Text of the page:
Could The Rail Vehicles Be Designed To Fit The Existing Platforms?

The first thing to do would be to design, build and fully test the rail vehicles.

Could the tram-trains be built, so that they fitted all the existing platforms?

  • Class 150 trains are 2.82 metres wide.
  • Urbos 3 trams on the Midland Metro are 2.65 wide.

If the tram-trains could run without platform modifications, this would be a big cost saving and still allow diesel units to use the lines, at the same time.

Testing The Trains

If the tram-trains were being given a 25 KVAC  capability, they could even be tested on the quadruple-track the South Wales Main Line after the line is electrified through Newport.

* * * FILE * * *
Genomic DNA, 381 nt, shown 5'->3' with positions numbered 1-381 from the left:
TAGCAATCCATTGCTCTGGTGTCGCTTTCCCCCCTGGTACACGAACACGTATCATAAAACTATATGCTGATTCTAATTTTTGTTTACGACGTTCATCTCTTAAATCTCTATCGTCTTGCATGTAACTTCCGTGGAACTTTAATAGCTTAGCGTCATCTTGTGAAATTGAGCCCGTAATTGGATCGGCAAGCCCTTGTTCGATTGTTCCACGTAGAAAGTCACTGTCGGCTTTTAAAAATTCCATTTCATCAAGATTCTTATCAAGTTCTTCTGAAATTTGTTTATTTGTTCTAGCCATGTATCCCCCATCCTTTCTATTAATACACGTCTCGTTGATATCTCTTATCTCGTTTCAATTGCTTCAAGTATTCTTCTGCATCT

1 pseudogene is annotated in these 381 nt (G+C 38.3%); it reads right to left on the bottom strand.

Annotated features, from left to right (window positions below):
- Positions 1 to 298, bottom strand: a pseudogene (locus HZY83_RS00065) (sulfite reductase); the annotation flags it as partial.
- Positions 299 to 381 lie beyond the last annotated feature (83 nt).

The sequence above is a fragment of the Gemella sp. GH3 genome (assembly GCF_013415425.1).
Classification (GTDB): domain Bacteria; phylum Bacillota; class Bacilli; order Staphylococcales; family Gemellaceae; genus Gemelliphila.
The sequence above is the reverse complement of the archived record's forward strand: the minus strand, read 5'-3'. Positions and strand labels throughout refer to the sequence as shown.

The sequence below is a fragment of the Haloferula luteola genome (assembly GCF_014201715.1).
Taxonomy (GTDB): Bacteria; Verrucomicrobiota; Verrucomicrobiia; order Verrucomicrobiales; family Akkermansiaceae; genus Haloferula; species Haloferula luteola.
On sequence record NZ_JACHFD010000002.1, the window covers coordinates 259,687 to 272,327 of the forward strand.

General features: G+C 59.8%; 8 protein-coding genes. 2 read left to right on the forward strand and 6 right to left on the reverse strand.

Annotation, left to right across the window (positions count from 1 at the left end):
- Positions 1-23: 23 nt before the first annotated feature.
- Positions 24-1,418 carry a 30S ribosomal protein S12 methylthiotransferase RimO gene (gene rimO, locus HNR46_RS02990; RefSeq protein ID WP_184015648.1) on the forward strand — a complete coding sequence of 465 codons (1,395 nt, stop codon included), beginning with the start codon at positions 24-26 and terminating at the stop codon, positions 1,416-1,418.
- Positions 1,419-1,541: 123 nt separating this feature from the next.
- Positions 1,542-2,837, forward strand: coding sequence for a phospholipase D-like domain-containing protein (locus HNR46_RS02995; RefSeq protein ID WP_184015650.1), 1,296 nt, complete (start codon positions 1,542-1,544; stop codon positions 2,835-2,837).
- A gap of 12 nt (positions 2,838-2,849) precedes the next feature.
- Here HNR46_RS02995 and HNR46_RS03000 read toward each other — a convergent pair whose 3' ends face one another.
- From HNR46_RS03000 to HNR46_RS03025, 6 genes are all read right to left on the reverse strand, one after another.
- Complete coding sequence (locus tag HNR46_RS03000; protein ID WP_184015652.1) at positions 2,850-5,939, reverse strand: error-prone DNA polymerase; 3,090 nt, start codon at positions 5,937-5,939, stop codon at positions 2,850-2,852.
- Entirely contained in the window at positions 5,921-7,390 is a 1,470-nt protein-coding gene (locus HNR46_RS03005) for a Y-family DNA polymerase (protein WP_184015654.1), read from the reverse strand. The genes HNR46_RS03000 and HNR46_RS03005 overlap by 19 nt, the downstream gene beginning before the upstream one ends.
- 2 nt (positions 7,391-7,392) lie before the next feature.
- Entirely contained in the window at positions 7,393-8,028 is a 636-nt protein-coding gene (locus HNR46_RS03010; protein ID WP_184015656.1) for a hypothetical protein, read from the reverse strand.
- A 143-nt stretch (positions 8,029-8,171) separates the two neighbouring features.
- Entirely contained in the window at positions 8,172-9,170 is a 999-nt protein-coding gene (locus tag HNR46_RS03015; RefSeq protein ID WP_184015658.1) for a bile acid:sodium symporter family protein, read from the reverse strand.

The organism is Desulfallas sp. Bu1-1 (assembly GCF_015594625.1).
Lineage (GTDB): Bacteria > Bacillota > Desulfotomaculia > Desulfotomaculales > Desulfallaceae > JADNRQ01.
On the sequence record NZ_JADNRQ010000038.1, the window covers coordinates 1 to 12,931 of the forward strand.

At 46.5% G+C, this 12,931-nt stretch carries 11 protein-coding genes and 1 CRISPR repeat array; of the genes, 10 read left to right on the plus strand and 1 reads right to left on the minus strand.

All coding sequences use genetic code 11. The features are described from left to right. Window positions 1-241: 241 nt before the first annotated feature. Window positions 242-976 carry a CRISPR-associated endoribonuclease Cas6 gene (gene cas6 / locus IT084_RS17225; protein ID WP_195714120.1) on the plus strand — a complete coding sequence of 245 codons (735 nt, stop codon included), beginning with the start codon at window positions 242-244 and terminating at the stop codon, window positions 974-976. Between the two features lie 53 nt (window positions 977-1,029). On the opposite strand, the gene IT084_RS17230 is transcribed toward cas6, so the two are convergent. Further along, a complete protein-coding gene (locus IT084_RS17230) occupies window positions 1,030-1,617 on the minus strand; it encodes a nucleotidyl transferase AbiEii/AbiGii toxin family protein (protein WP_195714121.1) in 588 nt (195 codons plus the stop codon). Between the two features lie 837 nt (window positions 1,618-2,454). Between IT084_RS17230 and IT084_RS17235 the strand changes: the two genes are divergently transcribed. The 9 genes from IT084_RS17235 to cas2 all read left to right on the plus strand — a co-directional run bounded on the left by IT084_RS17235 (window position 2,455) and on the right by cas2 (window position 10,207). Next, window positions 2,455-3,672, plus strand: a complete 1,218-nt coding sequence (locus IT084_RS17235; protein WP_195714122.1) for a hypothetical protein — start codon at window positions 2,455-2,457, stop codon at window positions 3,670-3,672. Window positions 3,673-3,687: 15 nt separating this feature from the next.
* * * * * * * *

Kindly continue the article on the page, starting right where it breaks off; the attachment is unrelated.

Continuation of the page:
Electrifying The Lines

It could be that the only sections of the valley lines that will need electrification, are the steep lines  into the hills, as all other sections could use stored power or the 25 KVAC, where it exists.

  • It would probably be possible to put up the simpler 750 VDC overhead lines during weekend and perhaps longer possessions.
  • The electrification could be designed so that it doesn’t interfere with existing services.
  • The lines would be converted one at a time.
  • ,Note that  tram-trains  could share track and platform with the current diesel trains working the lines.

If CAF were to get the order surely the Ebbw Valley Line, which could be connected easily to the factory would be the first to be converted.

Conclusion

Obviously, the devil will be in the detail, but it does look like a viable plan will emerge.

I think that if CAF get the order, that they could be big winners.